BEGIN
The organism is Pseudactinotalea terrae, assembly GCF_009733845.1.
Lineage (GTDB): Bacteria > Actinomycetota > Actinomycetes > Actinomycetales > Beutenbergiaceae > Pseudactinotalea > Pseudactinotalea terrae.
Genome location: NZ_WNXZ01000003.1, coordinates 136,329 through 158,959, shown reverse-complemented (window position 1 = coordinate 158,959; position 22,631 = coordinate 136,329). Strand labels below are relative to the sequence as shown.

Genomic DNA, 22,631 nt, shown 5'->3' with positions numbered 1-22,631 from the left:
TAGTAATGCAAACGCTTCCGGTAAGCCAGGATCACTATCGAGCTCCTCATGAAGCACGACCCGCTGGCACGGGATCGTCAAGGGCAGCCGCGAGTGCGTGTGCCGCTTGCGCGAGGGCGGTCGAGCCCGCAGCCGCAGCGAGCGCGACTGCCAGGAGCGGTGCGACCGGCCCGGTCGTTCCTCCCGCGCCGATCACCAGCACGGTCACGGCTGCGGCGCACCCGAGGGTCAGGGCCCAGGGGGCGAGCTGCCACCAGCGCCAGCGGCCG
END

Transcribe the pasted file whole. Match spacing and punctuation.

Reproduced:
The organism is Pseudactinotalea terrae, assembly GCF_009733845.1.
Lineage (GTDB): Bacteria > Actinomycetota > Actinomycetes > Actinomycetales > Beutenbergiaceae > Pseudactinotalea > Pseudactinotalea terrae.
Genome location: NZ_WNXZ01000003.1, coordinates 136,329 through 158,959, shown reverse-complemented (window position 1 = coordinate 158,959; position 22,631 = coordinate 136,329). Strand labels below are relative to the sequence as shown.

Genomic DNA, 22,631 nt, shown 5'->3' with positions numbered 1-22,631 from the left:
TAGTAATGCAAACGCTTCCGGTAAGCCAGGATCACTATCGAGCTCCTCATGAAGCACGACCCGCTGGCACGGGATCGTCAAGGGCAGCCGCGAGTGCGTGTGCCGCTTGCGCGAGGGCGGTCGAGCCCGCAGCCGCAGCGAGCGCGACTGCCAGGAGCGGTGCGACCGGCCCGGTCGTTCCTCCCGCGCCGATCACCAGCACGGTCACGGCTGCGGCGCACCCGAGGGTCAGGGCCCAGGGGGCGAGCTGCCACCAGCGCCAGCGGCCG